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In an uncommon show of restraint, Montana lawmakers rejected an effort to call a special session that would have met to form a special committee to investigate election security. Just 44 of 150 lawmakers voted for the session; 60 voted against it and 45 did not submit a ballot.

Praise be for that.

We need such a committee like we need a hole in the head. Montana elections have been conducted fairly and securely throughout the state’s history. The effort to besmirch election security was a response to a national Republican Party movement to make voting harder for minority, low-income and young voters — groups the party perceives to be left-leaning.

To be sure, the GOP-controlled Legislature has already done plenty to accomplish those ends. During the 2021 regular session, Montana lawmakers passed bills that:

  • Eliminate voter registration on Election Day.
  • Add new restrictions to the state’s voter ID requirements.
  • Purge voters from registration rolls more often. If you miss voting in an election, you may be labeled an inactive voter and will not be sent a mail ballot. You can still vote in person, but if your address has changed since you registered, you will be denied an opportunity to vote.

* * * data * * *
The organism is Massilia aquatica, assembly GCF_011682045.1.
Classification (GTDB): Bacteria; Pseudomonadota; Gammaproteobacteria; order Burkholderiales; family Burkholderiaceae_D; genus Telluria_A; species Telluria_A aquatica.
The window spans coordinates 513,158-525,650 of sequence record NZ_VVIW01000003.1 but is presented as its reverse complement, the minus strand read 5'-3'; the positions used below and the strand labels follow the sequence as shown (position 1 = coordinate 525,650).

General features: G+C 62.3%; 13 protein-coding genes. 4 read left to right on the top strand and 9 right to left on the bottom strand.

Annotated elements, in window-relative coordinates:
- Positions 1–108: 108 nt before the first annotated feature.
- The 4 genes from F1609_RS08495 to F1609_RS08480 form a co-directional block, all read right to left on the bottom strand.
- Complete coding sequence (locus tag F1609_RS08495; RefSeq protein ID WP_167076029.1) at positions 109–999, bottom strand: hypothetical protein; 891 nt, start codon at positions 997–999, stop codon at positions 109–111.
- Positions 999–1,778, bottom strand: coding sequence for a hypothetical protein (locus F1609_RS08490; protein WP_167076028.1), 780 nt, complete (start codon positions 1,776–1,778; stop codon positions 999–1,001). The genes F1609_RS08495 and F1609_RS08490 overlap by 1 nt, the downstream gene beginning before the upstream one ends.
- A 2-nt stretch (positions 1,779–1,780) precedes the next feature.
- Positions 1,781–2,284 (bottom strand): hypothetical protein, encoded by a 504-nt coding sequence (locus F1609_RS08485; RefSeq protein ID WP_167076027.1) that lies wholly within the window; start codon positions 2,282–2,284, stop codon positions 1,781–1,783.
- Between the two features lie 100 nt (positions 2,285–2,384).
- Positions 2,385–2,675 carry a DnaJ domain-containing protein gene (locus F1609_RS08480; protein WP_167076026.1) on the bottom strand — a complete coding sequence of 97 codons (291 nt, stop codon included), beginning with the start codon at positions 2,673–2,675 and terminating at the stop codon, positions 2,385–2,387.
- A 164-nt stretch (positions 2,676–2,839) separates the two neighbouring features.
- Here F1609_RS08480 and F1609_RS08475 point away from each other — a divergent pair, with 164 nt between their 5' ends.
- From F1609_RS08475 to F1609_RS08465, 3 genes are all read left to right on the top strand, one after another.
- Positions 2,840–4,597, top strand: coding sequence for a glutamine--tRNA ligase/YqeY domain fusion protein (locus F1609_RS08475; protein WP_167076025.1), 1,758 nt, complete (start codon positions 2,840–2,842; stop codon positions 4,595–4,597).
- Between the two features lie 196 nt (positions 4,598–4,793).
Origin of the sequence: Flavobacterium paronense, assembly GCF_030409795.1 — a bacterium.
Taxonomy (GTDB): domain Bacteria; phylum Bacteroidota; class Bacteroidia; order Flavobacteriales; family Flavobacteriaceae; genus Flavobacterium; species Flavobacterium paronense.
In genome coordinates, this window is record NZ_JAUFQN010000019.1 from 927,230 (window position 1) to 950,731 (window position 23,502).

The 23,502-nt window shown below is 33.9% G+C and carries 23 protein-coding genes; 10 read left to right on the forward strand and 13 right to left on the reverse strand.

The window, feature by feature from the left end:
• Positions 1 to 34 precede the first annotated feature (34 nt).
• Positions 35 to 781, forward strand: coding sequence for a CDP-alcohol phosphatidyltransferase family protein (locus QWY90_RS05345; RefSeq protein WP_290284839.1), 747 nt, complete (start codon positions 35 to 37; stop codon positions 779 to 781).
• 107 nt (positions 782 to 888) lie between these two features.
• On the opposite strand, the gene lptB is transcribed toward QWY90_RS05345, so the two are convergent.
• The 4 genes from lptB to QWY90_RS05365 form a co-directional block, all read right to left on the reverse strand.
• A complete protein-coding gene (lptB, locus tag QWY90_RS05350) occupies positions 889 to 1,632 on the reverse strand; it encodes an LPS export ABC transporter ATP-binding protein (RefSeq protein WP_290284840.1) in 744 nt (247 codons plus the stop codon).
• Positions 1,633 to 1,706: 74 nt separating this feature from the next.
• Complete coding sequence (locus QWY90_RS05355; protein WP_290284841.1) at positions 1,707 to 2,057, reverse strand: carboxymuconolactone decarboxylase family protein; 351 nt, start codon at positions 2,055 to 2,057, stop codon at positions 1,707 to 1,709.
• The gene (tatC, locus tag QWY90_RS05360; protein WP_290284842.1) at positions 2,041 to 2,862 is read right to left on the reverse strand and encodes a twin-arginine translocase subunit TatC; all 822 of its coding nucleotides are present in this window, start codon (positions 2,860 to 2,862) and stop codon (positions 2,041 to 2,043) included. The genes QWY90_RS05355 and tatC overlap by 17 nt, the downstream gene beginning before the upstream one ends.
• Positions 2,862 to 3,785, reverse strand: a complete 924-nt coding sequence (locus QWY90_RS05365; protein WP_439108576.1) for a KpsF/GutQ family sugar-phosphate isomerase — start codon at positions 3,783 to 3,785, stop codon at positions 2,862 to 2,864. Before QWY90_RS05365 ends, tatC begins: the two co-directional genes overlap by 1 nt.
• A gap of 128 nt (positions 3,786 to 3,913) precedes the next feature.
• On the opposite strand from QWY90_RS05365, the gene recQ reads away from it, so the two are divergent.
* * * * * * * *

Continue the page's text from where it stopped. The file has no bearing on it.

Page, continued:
• New voters will not be given a ballot until they are 18, even though they will be 18 on Election Day.

Let’s be candid: Efforts to undermine confidence in our elections are just more culture war nonsense promulgated by conservatives. A handful of Montana GOP lawmakers even went so far as to try to impugn the results of voting in Missoula County. Acting through the so-called “Montana Election Integrity Project,” they alleged some 6% more votes were cast in the last election than there were envelopes accompanying them. Much more clearheaded local Republican Party officials paid for an official recount that disproved the Montana Election Integrity Project allegations.

The fact that enough GOP legislators saw fit to reject the special session effort to further undermine confidence in our elections is encouraging. Let’s hope we see some more of that kind of common sense when they meet again next January.

This editorial solely represents the opinion of the Chronicle Editorial Board. The board consists of the opinion editor, the managing editor, the publisher and several community members. The community members are non-journalists who provide input and help shape the board's opinions.

The board does not represent the views of the newsroom, and its opinions have no influence over the Chronicle's news coverage. To submit feedback on this editorial, email

Editorial Board

  • Mark Dobie, publisher
  • Michael Wright, managing editor
  • Bill Wilke, opinion page editor
  • Richard Broome, community member
  • Renee Gavin, community member
  • Will Swearingen, community member
  • Angie Wasia, community member

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